And there is hope for Gaza too. The Middle East will not be the same after this war, that's for sure. The reality on the ground here will be significantly different in many ways, and time will reveal what that will look like. We are hoping and praying that those who have come to faith in Gaza through our outreach will be free to worship Jesus without fear once the war is over. A Palestinian man named Taysir (Tass) Abu Saada came to faith many years ago after having been a PLO sniper for Yasser Arafat. He was a terrorist raised in Gaza, but encountered Jesus and has been living in America for most of his life. His youth is behind him but now he's making new plans.

Tass is a veteran in the faith and has spent decades preaching the gospel but says he is planning to move back to Gaza. Why you might ask? He is hearing many reports that a huge harvest is coming there, as many have grown embittered by the cruelty of Hamas and their disdain for their own people. They too need hope. The rainbow is for the people of Gaza too.

Our covenant keeping God

God broadcast His beautiful rainbow across the sky for Noah and his family, and for all generations, promising never to wipe out the earth again with a flood again. God's promises are sure. Watertight, if you will. He has made a covenant of peace with Israel, and we can be confident that He will never leave us or forsake us. Hear these wonderful words from God that the prophet Isaiah spoke over the house of Israel:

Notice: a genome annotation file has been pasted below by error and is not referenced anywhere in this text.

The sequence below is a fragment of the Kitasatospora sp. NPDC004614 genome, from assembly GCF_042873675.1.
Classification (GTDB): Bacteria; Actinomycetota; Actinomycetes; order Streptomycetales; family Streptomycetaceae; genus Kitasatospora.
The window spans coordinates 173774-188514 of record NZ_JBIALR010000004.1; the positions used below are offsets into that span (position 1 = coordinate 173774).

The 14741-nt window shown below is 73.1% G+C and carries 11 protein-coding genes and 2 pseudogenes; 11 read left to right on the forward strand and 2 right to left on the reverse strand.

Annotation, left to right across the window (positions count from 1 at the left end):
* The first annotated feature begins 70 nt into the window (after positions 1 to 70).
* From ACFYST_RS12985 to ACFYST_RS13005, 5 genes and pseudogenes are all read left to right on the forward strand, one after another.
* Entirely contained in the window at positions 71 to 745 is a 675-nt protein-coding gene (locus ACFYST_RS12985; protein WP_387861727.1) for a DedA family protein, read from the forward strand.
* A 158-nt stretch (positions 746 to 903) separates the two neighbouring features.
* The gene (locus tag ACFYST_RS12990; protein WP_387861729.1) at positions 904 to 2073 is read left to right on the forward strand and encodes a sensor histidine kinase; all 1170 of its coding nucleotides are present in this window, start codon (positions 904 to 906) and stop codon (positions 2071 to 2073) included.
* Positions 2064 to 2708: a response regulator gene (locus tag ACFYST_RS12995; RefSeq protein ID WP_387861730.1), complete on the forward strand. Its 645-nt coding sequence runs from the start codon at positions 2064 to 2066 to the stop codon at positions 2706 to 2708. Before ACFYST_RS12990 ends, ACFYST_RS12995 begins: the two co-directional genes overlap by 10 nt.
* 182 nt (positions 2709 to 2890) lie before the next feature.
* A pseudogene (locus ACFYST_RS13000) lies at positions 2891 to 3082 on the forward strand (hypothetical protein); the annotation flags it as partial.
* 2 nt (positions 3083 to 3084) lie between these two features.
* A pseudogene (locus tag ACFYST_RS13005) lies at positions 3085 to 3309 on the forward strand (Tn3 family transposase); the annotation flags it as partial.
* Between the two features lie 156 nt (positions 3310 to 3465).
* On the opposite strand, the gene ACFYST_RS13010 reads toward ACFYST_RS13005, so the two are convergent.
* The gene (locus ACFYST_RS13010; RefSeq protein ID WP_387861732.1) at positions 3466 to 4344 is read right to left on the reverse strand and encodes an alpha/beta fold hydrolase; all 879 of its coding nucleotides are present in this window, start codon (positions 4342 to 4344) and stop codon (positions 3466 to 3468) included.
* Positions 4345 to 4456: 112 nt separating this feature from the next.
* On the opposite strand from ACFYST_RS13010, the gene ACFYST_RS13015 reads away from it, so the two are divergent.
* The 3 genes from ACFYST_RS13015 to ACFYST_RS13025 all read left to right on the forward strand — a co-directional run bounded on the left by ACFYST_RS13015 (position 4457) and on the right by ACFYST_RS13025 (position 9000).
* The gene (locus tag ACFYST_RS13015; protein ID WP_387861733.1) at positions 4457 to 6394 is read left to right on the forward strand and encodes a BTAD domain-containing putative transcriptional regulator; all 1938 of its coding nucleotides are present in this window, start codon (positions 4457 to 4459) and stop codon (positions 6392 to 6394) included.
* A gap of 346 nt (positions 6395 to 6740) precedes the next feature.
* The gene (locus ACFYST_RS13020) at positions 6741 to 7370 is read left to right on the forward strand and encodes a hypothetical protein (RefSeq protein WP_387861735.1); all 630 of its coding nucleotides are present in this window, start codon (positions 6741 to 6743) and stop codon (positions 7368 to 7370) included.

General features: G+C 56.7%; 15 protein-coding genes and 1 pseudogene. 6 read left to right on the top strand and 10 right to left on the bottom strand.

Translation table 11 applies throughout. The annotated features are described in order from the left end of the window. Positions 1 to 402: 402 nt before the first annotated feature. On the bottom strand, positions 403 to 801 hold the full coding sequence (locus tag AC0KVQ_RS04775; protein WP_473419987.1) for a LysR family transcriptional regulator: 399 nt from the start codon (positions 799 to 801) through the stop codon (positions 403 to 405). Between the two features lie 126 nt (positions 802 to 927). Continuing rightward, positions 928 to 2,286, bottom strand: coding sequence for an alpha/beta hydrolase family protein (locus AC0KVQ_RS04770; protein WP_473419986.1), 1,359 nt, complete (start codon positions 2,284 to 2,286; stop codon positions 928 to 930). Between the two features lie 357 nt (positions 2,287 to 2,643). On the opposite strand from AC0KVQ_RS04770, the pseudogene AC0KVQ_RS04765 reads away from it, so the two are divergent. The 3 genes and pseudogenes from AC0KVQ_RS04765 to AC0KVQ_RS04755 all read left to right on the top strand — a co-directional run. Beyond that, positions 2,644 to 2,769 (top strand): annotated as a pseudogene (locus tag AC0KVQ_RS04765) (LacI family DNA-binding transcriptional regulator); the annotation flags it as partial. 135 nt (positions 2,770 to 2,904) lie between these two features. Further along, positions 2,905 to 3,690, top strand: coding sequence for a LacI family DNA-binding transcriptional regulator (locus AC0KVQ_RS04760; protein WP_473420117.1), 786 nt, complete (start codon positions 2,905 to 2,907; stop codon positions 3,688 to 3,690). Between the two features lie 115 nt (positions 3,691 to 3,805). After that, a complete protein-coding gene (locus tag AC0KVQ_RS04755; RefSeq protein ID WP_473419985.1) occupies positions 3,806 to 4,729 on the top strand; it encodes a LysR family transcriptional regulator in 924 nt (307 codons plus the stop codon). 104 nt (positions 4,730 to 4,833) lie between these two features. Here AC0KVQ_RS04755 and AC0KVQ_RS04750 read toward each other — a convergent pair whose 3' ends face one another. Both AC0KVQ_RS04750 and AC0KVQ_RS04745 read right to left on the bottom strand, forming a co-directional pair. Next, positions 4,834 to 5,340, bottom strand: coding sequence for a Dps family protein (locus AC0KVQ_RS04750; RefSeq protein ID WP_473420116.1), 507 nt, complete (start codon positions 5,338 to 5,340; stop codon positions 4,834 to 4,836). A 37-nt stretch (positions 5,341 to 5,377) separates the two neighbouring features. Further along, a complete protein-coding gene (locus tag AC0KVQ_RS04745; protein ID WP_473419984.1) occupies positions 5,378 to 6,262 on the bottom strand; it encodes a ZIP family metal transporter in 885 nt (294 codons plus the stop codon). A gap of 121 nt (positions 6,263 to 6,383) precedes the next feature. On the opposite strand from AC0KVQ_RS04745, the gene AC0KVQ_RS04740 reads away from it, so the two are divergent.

“This is like the days of Noah to me:
    as I swore that the waters of Noah
    should no more go over the earth,
so I have sworn that I will not be angry with you,
    and will not rebuke you.

For the mountains may depart
    and the hills be removed,
but my steadfast love shall not depart from you,
    and my covenant of peace shall not be removed,”
    says the Lord, who has compassion on you.
(Isaiah 54:9-10)


Photo by Dewang Gupta on Unsplash